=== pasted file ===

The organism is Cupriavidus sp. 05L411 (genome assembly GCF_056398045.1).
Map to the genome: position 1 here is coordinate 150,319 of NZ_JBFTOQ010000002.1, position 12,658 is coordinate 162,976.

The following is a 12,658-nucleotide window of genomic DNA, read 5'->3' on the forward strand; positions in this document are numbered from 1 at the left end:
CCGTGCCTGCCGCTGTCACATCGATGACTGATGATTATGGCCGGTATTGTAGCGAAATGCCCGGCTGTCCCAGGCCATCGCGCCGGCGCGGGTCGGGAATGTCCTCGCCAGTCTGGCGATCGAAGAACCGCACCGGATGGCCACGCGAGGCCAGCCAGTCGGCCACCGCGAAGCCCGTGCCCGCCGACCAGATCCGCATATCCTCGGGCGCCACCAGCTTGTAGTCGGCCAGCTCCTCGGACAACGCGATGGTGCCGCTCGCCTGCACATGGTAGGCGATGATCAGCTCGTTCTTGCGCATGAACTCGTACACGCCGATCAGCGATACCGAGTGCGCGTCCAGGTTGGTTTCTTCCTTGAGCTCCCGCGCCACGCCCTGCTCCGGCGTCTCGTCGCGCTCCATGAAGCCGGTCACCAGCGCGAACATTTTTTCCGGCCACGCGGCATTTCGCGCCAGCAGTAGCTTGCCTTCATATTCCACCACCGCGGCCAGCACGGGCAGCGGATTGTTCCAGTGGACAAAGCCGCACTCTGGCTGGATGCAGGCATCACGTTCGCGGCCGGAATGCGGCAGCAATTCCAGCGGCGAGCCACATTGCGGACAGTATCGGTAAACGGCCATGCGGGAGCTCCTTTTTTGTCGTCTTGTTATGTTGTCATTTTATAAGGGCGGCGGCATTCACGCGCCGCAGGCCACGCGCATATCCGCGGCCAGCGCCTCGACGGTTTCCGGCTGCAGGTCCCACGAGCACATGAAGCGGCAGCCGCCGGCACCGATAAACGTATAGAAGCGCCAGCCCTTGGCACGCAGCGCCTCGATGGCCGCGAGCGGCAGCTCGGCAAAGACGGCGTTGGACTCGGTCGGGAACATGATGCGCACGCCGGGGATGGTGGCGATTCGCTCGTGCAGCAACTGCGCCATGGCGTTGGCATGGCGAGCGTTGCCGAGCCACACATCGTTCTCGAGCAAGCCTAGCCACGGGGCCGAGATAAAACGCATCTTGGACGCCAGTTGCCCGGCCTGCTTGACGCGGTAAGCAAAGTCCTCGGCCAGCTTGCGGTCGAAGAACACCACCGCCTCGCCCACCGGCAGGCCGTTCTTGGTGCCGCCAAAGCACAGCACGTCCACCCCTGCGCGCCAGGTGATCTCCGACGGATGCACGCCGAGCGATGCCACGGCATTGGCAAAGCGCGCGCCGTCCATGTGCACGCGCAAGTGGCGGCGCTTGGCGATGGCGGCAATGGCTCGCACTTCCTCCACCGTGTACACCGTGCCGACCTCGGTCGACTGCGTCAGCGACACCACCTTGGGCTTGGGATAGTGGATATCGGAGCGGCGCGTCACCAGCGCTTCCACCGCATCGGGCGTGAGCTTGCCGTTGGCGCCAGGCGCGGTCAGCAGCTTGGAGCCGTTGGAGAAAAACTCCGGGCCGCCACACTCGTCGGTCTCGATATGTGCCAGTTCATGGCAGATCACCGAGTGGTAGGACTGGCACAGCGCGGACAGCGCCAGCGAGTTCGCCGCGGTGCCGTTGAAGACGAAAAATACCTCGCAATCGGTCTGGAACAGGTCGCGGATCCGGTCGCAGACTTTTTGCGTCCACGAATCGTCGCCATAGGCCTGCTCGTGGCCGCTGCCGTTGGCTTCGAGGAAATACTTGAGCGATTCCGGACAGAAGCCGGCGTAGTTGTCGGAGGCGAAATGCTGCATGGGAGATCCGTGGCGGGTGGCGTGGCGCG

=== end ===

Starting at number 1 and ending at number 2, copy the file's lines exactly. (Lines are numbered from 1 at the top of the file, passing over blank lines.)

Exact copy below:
The organism is Cupriavidus sp. 05L411 (genome assembly GCF_056398045.1).
Map to the genome: position 1 here is coordinate 150,319 of NZ_JBFTOQ010000002.1, position 12,658 is coordinate 162,976.